Tests for detection of porphyrins in the blood, urine and stool were undertaken by the method of Haining et al.2 Presence of uroporphyrin (+++) and coproporphyrin (+) in the urine was detected by the development of bright red fluorescence under ultraviolet (UV) trans-illuminator, which occurs when concentration of porphyrins is greater than 10 times normal.3 Similarly treated normal urine samples served as controls which showed no fluorescence under UV light. Tests for porphyrin on blood samples, with an UV transilluminator yielded a distinct red fluorescence usually found at concentrations of 2-3 times the normal level.3 Test for detection of fecal porphyrins gave distinguishable orange red fluorescence under UV transilluminator, which is usually due to coproporphyrin in the stool.

Quantification was not done because once the presence of porphyrins is detected in urine, blood and stool; quantification has no extra role to play in the diagnosis. (Fig. 3-5) Test for urinary porphobilinogen was done by the method of Schwartz et al4 and was negative.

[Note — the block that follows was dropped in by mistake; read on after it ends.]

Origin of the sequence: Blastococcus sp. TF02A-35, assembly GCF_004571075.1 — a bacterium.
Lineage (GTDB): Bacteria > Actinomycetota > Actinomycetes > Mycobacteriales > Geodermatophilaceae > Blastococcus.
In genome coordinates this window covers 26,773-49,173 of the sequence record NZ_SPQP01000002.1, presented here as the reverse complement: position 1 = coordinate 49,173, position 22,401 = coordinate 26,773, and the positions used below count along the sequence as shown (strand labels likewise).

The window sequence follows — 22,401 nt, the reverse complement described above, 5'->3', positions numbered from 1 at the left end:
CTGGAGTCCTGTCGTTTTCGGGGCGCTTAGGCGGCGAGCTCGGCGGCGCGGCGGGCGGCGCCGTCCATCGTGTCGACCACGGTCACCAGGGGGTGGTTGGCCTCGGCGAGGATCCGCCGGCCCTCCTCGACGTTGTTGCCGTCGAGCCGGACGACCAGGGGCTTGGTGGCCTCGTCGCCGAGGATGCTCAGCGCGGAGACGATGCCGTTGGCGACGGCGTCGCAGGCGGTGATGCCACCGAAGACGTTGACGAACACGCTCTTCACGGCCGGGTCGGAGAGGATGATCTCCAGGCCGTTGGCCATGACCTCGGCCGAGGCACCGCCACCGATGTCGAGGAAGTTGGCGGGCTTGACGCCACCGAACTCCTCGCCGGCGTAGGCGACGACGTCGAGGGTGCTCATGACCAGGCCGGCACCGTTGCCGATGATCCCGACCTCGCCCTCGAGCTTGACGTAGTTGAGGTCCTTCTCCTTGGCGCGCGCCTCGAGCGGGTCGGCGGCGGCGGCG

Urine, blood and stool samples from her parents were screened and there was no evidence of porphyria in them.

Skin biopsy was not performed as histopathological findings are non-specific with presence of similar features in all types of porphyria.5


Congenital erythropoietic porphyria, also known as Gunther disease, is one of the first inborn errors of metabolisms to be described.3 This autosomal recessive disorder is caused by deficient activity of uroporphyrinogen III synthase (URO IIIs)/ uroporphyrinogen cosynthase in the erythrocyte precursor cells. The inheritance of two mutant alleles for the UROIIIs gene leads to mutations, of which C73R is most common. Substitution of cysteine by arginine damages the disulfide bridges which influence the secondary structure of the enzyme. The substrate (uroporphyrinogenI, coproporphyrinogenI) of the deficient enzyme, URO IIIs accumulates in bones, erythrocytes, skin, and teeth and is excreted in large quantities in urine and feces.1